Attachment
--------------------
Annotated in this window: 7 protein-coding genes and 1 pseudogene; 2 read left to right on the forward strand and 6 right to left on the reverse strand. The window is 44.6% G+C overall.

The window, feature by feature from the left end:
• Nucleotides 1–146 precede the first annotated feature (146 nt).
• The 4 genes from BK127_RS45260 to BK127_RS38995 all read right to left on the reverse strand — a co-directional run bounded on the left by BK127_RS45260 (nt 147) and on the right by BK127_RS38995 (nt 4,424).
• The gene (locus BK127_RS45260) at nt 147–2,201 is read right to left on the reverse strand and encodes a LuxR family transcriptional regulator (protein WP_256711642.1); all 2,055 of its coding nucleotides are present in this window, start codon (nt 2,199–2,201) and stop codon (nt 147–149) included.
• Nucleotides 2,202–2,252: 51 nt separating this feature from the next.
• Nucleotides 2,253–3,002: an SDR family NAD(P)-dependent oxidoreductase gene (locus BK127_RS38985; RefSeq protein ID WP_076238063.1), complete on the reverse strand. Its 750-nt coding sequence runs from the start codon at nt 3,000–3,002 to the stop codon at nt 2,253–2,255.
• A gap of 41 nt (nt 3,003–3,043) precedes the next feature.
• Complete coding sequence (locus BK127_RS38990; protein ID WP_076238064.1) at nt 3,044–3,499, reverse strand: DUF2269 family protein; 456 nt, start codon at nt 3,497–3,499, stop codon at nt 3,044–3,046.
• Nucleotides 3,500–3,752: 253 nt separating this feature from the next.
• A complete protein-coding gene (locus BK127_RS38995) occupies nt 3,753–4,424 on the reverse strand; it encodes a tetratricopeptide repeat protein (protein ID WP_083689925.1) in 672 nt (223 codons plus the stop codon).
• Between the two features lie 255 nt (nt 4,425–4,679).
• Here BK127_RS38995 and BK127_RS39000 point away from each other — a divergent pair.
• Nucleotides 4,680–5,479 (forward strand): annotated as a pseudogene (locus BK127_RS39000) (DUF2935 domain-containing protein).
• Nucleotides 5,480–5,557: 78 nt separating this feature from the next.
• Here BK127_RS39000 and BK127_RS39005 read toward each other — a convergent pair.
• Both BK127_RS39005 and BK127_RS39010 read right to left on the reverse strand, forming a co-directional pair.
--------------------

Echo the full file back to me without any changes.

Annotated in this window: 7 protein-coding genes and 1 pseudogene; 2 read left to right on the forward strand and 6 right to left on the reverse strand. The window is 44.6% G+C overall.

The window, feature by feature from the left end:
• Nucleotides 1–146 precede the first annotated feature (146 nt).
• The 4 genes from BK127_RS45260 to BK127_RS38995 all read right to left on the reverse strand — a co-directional run bounded on the left by BK127_RS45260 (nt 147) and on the right by BK127_RS38995 (nt 4,424).
• The gene (locus BK127_RS45260) at nt 147–2,201 is read right to left on the reverse strand and encodes a LuxR family transcriptional regulator (protein WP_256711642.1); all 2,055 of its coding nucleotides are present in this window, start codon (nt 2,199–2,201) and stop codon (nt 147–149) included.
• Nucleotides 2,202–2,252: 51 nt separating this feature from the next.
• Nucleotides 2,253–3,002: an SDR family NAD(P)-dependent oxidoreductase gene (locus BK127_RS38985; RefSeq protein ID WP_076238063.1), complete on the reverse strand. Its 750-nt coding sequence runs from the start codon at nt 3,000–3,002 to the stop codon at nt 2,253–2,255.
• A gap of 41 nt (nt 3,003–3,043) precedes the next feature.
• Complete coding sequence (locus BK127_RS38990; protein ID WP_076238064.1) at nt 3,044–3,499, reverse strand: DUF2269 family protein; 456 nt, start codon at nt 3,497–3,499, stop codon at nt 3,044–3,046.
• Nucleotides 3,500–3,752: 253 nt separating this feature from the next.
• A complete protein-coding gene (locus BK127_RS38995) occupies nt 3,753–4,424 on the reverse strand; it encodes a tetratricopeptide repeat protein (protein ID WP_083689925.1) in 672 nt (223 codons plus the stop codon).
• Between the two features lie 255 nt (nt 4,425–4,679).
• Here BK127_RS38995 and BK127_RS39000 point away from each other — a divergent pair.
• Nucleotides 4,680–5,479 (forward strand): annotated as a pseudogene (locus BK127_RS39000) (DUF2935 domain-containing protein).
• Nucleotides 5,480–5,557: 78 nt separating this feature from the next.
• Here BK127_RS39000 and BK127_RS39005 read toward each other — a convergent pair.
• Both BK127_RS39005 and BK127_RS39010 read right to left on the reverse strand, forming a co-directional pair.